Monday, May 28, 2018

IAM Search

INDUSTRIAL CONTROL HANDBOOK - 0.6 SUMMARY

Automation can be used to reduce manufacturing costs. It is more appropriately used to improve quality and make it more consistent.

This chapter looked at a Computer Integrated Manufacturing environment, so that users of this book will be able to anticipate the potential third step in the simplify-automate-integrate process as they design individual islands of automated manufacturing.

An automated process must be able to measure and control its output. "Closed loop control" is the term used for a self-controlled automated process. A complete closed loop control system requires an actuator (perhaps several working together), which responds to signals from a controller, and at least one sensor that the controller uses to ensure that the manufacturing process is proceeding as it should. Most controlled automation processes use several sensors, to detect incoming materials and workplace environmental conditions, as well as to measure and verify the process's output.

Digital computers are used in modem soft automation systems, replacing hard automation controllers. Custom-built analog controllers, traditionally used for process control applications, are examples of "hard" automation. The main advantages to be reaped by using digital control are in the area of increased flexibility. Digital controllers, including PLCs, can be programmed to respond to more conditions, in more ways, and can be reprogrammed more easily than hard automation. The initial system design and building steps are easier, too, because off-the-shelf components can be used.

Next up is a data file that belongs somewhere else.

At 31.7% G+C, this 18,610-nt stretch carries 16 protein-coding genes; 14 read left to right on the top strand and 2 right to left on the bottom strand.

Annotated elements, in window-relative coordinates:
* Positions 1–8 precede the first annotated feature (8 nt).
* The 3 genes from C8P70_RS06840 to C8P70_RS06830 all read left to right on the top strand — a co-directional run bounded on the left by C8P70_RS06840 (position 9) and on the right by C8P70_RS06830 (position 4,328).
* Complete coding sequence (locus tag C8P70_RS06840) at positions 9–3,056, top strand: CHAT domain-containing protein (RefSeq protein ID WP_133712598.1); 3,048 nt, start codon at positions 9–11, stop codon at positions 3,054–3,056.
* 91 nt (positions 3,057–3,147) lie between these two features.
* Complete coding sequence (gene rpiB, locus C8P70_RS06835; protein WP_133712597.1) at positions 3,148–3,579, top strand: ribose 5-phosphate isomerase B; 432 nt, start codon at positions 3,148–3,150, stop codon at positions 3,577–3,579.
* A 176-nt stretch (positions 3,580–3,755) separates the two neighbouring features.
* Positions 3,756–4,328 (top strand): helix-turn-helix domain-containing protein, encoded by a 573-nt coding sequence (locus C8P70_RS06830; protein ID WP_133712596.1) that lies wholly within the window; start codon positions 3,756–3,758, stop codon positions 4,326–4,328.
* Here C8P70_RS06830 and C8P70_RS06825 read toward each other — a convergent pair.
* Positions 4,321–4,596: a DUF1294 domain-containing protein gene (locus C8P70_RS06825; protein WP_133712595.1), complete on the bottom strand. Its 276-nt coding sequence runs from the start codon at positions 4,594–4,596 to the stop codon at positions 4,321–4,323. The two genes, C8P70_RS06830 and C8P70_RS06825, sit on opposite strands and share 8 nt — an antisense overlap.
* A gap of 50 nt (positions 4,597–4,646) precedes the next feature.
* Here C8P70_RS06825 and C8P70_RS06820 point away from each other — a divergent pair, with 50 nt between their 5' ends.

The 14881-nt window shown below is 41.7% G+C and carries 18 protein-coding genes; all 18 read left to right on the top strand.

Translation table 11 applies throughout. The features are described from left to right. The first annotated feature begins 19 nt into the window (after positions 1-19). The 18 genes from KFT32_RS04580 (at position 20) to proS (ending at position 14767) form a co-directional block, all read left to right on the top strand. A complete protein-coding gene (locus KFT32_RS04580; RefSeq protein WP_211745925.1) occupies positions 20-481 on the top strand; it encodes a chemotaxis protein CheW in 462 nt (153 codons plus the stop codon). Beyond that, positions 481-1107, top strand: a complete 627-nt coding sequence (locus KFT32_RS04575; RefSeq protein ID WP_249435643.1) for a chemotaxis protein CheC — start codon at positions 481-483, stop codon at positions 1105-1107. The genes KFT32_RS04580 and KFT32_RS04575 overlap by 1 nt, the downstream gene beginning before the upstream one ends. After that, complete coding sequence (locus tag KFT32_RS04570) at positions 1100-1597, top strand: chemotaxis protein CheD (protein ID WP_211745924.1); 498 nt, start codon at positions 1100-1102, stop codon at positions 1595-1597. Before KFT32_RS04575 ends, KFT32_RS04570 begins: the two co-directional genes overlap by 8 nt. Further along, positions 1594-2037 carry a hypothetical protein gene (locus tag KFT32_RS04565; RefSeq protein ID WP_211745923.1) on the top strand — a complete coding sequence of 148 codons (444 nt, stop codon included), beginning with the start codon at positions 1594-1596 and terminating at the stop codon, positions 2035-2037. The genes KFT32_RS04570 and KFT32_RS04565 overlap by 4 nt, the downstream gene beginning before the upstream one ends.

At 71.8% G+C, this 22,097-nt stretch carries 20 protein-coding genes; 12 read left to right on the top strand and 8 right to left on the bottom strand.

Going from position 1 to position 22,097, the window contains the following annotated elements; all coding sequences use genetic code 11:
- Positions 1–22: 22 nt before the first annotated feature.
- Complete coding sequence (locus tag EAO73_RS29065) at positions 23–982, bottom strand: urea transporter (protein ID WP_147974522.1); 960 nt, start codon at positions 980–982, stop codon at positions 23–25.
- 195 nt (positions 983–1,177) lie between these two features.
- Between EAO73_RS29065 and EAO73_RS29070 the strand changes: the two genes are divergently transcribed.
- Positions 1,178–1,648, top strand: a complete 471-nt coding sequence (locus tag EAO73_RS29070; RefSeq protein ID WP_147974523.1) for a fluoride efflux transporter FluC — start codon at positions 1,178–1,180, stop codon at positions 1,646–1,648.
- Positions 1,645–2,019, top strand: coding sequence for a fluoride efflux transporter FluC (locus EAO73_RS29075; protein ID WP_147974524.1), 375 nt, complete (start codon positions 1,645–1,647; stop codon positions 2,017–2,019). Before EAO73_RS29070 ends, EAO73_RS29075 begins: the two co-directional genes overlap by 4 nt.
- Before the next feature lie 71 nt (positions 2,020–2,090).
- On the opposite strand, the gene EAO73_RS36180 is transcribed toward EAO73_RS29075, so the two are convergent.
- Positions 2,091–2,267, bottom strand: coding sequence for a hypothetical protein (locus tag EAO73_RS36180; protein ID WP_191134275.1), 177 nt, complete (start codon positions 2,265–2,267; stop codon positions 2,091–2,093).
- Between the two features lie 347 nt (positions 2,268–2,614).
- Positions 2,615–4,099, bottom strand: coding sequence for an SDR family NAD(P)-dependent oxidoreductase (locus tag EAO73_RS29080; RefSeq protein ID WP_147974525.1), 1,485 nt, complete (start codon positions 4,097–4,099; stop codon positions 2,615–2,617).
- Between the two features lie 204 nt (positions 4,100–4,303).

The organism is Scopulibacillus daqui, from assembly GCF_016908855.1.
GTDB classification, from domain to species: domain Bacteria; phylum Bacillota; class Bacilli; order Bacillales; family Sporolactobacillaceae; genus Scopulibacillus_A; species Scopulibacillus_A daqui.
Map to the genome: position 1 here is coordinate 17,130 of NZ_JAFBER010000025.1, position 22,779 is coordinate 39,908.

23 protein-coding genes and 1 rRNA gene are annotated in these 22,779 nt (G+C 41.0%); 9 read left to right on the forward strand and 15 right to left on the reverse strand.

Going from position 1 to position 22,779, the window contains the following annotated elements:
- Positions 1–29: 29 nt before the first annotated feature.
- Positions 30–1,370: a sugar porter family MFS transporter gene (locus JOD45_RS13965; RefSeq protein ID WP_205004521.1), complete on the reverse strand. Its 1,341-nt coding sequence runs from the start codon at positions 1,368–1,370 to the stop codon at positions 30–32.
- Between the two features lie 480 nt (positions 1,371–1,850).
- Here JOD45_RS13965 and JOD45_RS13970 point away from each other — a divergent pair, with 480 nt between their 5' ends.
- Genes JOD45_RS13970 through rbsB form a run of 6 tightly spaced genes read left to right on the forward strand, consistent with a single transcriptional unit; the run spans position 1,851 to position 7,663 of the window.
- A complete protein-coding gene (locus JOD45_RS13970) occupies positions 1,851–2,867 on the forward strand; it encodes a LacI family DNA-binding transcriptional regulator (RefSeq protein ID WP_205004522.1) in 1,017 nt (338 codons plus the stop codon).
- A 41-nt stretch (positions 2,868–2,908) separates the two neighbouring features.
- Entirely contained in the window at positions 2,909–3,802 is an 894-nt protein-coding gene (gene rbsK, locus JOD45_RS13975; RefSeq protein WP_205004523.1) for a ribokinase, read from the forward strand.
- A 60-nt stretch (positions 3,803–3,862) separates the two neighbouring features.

Numerical controlled (NC) machining components, analog process controllers, and mechanical and electrical sequencers have been available for quite a while, but the development of programmable controllers (PLCs), robots, and open-architecture computers really made automation accessible to the average industrial user. Signal conditioning is still required to get some components to work with other components. While computerized equipment can be programmed to communicate with each other, standardization in communication between computerized equipment is not fully realized yet.

GO TO NEXT PAGE: INDUSTRIAL CONTROL HANDBOOK - 1.0 SENSORS

GO BACK TO PREVIOUS PAGE: INDUSTRIAL CONTROL HANDBOOK - 0.5 INTERFACING AND SIGNAL CONDITIONING

GO TO MAIN PAGE: INDUSTRIAL CONTROL HANDBOOK - TABLE OF CONTENTS

Comments (0)Add Comment

Write comment

security code
Write the displayed characters


busy

Related Articles

Promotions

  • ...more

Disclaimer

Important: All images are copyrighted to their respective owners. All content cited is derived from their respective sources.

Contact us for information and your inquiries. IAMechatronics is open to link exchanges.

IAMechatronics Login